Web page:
Scottish voters felt betrayed. For decades the Labour Party has treated Scotland like a plantation, where constituency parties of a few dozen members could be easily bullied—or bought—by London. And when the Scottish National Party began to challenge that docility, both in Westminster and in Edinburgh, Labour responded by making a Faustian bargain with the Tories to put down the cause of Scottish independence. In a referendum debate notable both for the unseasoned optimism of the “Yes” side and the naked appeals to fear by the “No” camp, Labour never made the positive case for a solidarity across nations, or for the sharing of risk and reward as part of a commitment to the common good. Instead, in a grim lockstep with the Tories—and the big Scottish banks—the party put its money on fear. That, it turned out, was the deal that broke Scottish Labour—and with it the party’s hopes of achieving a majority, perhaps in my lifetime. Labour may well come back into power in five years—but only as part of a coalition. Unless the Tories, who ruthlessly stoked up English resentment as a weapon against the prospect of a Labour-SNP coalition, drive Scotland out of the Union.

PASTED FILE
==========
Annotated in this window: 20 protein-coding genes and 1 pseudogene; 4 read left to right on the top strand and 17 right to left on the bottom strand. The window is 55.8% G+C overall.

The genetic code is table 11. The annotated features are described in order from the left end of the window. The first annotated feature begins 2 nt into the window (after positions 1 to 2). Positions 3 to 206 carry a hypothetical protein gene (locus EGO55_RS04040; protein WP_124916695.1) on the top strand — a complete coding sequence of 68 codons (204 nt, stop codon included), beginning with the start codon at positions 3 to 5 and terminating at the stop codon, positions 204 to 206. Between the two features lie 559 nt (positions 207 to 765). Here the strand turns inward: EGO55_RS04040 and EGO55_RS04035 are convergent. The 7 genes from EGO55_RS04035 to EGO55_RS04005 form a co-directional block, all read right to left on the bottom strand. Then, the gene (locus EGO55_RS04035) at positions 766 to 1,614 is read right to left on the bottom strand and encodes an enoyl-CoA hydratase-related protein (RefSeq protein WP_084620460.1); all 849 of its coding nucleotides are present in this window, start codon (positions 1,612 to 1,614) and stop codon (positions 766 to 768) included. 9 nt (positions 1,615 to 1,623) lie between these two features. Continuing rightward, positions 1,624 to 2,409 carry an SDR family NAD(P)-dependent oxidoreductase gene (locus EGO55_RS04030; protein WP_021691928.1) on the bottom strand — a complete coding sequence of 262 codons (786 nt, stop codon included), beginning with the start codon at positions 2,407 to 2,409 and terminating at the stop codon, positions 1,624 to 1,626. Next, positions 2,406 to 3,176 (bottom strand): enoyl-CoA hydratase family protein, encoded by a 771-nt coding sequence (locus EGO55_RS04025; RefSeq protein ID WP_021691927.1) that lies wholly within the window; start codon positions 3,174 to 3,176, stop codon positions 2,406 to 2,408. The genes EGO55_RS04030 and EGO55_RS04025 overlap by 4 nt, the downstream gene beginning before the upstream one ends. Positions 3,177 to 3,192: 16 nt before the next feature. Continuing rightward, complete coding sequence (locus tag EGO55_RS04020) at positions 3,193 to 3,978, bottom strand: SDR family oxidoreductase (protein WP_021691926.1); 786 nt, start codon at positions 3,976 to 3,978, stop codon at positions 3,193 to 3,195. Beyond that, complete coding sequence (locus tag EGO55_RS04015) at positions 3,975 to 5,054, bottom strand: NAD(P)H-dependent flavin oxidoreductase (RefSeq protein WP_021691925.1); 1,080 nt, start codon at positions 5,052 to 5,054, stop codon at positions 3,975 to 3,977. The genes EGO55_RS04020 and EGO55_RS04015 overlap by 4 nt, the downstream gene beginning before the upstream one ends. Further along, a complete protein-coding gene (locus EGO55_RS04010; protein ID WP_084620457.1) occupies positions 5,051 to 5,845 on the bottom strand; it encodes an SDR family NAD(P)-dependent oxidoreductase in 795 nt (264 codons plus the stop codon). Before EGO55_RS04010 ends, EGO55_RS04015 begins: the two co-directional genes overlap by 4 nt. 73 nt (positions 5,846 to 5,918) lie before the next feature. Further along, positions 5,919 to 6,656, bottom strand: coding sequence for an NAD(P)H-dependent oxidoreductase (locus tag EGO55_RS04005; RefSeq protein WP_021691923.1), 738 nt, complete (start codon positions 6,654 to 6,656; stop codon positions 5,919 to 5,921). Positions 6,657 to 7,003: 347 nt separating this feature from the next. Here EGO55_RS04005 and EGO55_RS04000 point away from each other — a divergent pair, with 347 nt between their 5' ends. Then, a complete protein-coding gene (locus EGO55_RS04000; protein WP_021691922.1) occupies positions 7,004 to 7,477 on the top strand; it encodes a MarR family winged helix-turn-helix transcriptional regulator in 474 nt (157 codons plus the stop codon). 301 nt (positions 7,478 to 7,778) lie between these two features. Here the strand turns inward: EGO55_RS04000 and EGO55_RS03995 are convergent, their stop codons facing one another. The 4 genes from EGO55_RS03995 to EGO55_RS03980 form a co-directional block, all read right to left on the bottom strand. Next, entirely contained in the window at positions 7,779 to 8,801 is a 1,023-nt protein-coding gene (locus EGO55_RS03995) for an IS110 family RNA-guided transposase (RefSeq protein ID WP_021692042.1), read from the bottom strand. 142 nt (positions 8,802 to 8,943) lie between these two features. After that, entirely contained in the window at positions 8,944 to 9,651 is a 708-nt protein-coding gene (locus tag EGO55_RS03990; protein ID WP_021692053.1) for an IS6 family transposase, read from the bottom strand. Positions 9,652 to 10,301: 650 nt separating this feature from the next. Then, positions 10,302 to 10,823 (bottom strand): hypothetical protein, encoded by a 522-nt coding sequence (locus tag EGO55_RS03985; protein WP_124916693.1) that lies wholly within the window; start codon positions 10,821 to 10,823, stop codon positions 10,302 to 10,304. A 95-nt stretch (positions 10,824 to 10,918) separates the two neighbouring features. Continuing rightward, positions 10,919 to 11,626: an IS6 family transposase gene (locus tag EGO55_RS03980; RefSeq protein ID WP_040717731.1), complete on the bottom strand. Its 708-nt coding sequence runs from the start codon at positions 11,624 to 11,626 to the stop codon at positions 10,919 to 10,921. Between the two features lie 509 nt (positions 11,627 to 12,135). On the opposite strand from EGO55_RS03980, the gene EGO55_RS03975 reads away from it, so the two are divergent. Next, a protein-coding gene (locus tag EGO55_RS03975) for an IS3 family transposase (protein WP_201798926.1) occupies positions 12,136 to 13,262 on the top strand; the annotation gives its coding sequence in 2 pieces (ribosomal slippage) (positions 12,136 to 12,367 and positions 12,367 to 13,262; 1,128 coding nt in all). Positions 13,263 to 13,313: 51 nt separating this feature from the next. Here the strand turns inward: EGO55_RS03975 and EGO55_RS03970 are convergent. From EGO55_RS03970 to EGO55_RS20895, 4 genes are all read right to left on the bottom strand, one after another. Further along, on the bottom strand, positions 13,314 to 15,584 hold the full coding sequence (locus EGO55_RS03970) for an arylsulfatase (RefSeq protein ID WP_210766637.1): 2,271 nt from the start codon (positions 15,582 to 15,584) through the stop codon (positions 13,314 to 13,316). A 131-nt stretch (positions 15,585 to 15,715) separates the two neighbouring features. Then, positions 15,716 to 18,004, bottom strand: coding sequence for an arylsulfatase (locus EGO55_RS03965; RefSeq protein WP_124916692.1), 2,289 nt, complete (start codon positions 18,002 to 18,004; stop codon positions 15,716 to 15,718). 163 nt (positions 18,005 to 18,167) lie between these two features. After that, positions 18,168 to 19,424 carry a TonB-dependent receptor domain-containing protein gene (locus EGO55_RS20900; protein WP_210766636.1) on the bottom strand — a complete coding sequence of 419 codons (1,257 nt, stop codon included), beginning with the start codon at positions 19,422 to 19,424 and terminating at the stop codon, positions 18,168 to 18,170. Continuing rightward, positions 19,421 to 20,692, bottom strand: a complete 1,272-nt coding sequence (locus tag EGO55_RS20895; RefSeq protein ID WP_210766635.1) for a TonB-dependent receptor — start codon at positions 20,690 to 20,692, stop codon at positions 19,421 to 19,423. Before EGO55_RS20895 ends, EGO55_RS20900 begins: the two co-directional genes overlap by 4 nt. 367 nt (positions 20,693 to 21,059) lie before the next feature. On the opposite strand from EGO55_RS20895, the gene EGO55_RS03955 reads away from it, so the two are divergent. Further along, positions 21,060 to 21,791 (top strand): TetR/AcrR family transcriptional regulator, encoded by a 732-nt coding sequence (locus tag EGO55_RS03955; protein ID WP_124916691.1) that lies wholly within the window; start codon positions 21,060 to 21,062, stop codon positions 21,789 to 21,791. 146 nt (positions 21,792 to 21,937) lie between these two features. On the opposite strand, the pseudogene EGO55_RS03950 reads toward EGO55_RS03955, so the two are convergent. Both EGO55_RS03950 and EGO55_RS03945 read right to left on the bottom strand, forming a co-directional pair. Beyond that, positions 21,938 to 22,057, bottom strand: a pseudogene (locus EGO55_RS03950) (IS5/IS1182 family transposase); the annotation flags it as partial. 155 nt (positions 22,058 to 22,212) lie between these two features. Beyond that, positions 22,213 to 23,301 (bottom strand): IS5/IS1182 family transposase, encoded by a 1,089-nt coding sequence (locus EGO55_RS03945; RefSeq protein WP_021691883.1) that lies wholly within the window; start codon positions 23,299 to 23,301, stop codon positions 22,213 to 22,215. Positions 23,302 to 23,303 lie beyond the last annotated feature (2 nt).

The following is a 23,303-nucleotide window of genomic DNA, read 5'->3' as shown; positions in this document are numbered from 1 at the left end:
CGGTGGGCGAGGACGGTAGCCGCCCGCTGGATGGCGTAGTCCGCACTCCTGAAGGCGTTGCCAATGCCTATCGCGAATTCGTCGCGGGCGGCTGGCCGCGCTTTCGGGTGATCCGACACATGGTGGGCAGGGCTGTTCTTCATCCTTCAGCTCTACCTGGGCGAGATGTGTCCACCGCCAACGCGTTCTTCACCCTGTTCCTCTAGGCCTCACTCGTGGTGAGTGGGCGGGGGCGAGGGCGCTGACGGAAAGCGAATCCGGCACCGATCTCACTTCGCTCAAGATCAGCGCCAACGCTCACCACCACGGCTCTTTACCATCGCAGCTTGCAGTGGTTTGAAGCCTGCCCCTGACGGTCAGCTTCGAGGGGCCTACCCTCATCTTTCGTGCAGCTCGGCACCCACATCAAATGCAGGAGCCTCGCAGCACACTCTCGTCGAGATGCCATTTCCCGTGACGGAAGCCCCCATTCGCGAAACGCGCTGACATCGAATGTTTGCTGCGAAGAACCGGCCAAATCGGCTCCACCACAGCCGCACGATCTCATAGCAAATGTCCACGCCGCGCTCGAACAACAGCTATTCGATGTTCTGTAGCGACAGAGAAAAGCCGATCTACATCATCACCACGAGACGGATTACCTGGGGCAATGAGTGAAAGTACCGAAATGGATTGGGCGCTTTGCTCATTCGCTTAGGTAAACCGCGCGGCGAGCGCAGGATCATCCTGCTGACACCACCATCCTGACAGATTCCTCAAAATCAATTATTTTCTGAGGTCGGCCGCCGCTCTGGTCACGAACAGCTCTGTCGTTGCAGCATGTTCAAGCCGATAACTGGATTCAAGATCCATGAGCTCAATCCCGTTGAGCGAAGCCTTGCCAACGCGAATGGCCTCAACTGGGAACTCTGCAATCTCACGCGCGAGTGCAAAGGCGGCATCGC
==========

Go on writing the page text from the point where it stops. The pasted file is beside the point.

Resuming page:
Mobilizing and organizing are not the same thing. In the anthology Blue Labour, the veteran American community organizer Arnie Graf writes that “building public relationships precedes power.” For a time last year it seemed as if Labour, which hired Graf as an organizer (without bothering to apply for a work visa) was going to really do the hard work of reinventing itself. But the key to Graf’s method is finding, identifying, and empowering new leaders—enough of a threat to the party leadership that someone leaked his visa status to the Sun. And until this morning, that leadership had no reason for regret, since there were plenty of bodies to be mobilized—as I saw myself. Mobilization is task-oriented: stuffing envelopes, canvassing voters, handing out literature. Organization involves listening, and responding, and being willing to change—a process anathema to Labour’s apparatchiks.